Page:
• Retail, Regulatory environment

The road to net-zero calls for collaborative and innovative food retailers

Nadiya Catel-Arutyunova, Sustainability Policy Advisor at the British Retail Consortium, a trade association for retail businesses in the United Kingdom, views the food value chain from a very central vantage point. She discusses her industry’s role in guiding customers on their journey to low carbon lifestyles, the need for more resilient collection and recycling infrastructures, and customers’ growing consciousness of their packaging footprint.

Securing accessible, affordable, and safe food is the guiding principle for food retailers. To make the system effective, each of the three aspects must be addressed. Risks facing food accessibility, affordability or safety must all be managed in the industry, a setback in any one area will have knock-on effects for the others.

“From the retail industry perspective, accessible, affordable, and safe food are the three standards that should never be compromised,” underlines Catel-Arutyunova.

Underpinning the food retail industry are food systems and a circular economy infrastructure, which must also be connected to the three fundamental promises of accessible, affordable, and safe food for consumers.

The food retail industry guides consumers on their sustainability journey

Food packaging can be an agent of change. It provides consumers with the information to mitigate the effects of climate change, not only by making recycling more convenient but also by allowing the public to make conscious choices. As Catel-Arutyunova points out, packaging is the consumer’s first point of contact with a product.

“What we’re seeing is that there’s been a massive consumer awakening, with consumers having a greater awareness and engagement with their packaging footprint. Recent research from McKinsey shows that 60 to 70% of consumers would pay more for sustainable packaging. More and more people want to select food that is not only sustainably produced but comes in sustainable packaging.”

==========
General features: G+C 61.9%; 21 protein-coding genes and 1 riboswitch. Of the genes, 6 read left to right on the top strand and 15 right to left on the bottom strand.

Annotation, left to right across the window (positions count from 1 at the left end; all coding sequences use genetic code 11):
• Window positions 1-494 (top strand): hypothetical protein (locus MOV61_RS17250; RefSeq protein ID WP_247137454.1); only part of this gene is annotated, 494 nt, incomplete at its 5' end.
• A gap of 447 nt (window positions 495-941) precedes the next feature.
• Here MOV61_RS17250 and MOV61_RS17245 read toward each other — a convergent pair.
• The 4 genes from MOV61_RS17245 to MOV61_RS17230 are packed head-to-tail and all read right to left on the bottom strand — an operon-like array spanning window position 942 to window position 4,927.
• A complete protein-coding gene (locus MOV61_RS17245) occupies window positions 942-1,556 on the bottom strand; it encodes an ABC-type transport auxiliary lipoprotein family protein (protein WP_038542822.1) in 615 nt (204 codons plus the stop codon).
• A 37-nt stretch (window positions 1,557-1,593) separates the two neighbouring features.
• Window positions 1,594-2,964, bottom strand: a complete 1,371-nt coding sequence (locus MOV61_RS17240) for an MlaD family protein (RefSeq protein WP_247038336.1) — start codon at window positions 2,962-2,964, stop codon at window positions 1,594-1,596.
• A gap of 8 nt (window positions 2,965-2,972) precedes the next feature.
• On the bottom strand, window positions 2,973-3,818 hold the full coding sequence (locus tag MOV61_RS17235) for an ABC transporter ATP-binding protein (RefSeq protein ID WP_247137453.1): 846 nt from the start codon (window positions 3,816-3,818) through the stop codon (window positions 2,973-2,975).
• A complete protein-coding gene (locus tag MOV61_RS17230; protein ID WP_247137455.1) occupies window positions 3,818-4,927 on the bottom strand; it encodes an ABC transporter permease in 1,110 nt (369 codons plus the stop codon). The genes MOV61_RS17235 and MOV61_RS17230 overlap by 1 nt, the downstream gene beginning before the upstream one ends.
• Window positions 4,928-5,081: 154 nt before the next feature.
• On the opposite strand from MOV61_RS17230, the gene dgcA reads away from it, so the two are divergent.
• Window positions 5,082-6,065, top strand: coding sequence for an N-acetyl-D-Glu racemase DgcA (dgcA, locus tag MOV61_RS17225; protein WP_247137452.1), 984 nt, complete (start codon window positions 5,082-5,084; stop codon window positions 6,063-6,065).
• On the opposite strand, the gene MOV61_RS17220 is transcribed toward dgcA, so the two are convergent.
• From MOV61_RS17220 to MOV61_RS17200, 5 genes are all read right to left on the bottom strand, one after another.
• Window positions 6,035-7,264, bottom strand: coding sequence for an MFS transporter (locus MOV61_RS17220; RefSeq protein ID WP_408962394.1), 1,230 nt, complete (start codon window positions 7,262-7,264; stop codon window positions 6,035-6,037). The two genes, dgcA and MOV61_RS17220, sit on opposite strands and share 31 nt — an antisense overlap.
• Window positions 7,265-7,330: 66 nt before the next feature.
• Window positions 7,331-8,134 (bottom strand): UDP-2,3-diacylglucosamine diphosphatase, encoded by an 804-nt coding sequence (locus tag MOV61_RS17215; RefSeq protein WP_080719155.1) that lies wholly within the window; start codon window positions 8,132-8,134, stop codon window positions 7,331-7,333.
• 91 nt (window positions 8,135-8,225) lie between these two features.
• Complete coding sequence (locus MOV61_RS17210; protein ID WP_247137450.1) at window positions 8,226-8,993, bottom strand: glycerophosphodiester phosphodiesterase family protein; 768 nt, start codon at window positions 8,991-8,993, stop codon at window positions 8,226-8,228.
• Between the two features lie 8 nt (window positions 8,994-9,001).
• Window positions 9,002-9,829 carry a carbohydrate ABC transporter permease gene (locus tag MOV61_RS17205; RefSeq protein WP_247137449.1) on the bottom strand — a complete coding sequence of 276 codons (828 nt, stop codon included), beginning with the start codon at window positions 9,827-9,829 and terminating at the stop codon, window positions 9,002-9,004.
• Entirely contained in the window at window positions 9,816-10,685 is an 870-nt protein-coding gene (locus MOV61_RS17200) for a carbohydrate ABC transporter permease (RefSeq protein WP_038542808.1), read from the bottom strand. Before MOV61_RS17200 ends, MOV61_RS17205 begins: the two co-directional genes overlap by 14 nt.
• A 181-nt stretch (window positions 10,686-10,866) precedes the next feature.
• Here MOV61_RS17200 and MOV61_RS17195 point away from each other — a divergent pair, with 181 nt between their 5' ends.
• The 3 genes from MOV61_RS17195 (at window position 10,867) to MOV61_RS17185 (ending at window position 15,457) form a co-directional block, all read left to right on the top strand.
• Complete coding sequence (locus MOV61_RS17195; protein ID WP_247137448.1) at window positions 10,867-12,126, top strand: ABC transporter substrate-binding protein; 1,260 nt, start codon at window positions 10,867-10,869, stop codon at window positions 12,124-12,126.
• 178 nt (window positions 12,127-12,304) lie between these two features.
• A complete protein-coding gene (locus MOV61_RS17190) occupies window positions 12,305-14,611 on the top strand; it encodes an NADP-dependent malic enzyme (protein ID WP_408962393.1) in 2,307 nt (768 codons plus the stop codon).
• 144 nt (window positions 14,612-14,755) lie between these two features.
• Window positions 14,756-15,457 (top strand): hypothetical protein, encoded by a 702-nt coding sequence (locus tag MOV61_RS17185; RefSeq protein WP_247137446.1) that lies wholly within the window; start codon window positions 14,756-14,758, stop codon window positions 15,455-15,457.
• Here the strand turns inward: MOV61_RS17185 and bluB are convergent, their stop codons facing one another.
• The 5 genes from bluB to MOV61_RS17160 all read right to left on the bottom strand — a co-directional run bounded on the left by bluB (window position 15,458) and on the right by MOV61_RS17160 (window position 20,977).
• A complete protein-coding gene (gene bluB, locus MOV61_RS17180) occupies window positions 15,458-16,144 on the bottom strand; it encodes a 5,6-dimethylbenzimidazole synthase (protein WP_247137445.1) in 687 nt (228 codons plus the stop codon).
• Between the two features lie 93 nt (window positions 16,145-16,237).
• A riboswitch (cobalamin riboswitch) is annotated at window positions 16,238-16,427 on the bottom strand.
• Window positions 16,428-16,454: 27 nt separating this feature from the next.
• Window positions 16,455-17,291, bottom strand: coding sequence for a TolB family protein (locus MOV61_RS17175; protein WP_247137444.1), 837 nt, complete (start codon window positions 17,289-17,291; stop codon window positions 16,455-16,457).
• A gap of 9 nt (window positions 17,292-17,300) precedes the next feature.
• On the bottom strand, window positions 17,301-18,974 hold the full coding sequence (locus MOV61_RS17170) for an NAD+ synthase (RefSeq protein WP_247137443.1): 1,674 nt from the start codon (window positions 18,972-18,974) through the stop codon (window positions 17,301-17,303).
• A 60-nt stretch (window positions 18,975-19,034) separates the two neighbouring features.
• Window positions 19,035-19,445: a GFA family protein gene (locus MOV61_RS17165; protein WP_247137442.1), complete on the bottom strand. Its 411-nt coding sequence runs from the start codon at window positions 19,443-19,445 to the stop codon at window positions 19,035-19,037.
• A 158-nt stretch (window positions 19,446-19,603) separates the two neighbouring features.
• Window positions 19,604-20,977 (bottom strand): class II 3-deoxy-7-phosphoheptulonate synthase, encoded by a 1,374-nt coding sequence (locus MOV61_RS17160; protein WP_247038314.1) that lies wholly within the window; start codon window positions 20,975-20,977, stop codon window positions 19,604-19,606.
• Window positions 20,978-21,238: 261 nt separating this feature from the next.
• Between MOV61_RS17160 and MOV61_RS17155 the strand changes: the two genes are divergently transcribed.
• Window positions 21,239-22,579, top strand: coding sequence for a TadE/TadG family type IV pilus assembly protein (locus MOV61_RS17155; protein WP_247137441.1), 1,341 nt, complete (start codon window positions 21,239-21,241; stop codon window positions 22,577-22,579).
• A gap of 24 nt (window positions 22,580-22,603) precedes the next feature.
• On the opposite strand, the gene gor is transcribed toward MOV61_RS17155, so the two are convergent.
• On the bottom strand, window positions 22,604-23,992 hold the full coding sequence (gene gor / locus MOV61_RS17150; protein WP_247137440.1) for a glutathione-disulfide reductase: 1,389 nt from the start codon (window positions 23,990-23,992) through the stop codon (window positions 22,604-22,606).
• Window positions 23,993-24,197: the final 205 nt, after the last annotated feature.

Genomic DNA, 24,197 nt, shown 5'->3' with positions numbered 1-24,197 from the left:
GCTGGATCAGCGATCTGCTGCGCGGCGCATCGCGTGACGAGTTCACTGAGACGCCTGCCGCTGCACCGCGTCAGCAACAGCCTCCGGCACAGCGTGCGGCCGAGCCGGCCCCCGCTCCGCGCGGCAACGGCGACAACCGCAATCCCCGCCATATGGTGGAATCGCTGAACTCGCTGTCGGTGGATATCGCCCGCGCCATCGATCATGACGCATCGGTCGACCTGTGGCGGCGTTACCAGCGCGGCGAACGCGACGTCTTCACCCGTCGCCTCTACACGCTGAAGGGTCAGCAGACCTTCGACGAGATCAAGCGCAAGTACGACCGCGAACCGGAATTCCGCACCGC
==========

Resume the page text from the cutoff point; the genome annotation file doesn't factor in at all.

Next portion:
The food retail industry has seen this consumer attitude change, and Catel-Arutyunova emphasizes it is the responsibility of the industry to help and guide customers and facilitate their journey towards low carbon lifestyles.

“Similar to the retail industry, the packaging industry will need to tell their sustainability story to consumers, who are themselves increasingly informed, demanding and inquisitive. The packaging of the future will carry more information than ever before” she says.

One must not take packaging end of life for granted

While the benefits of food packaging are undeniable, there is more to be done to fully recover the value of the materials present in post-consumer packaging. Catel-Arutyunova believes a systems change is needed, we are now at a tipping point.

“We need a long-term strategy that builds resilient collection and recycling infrastructures for all common materials and allows flexibility to incorporate future changes to our choice of materials. We know that a great amount of packaging is escaping recycling because it is not currently widely collected or does not make commercial sense to be recycled.”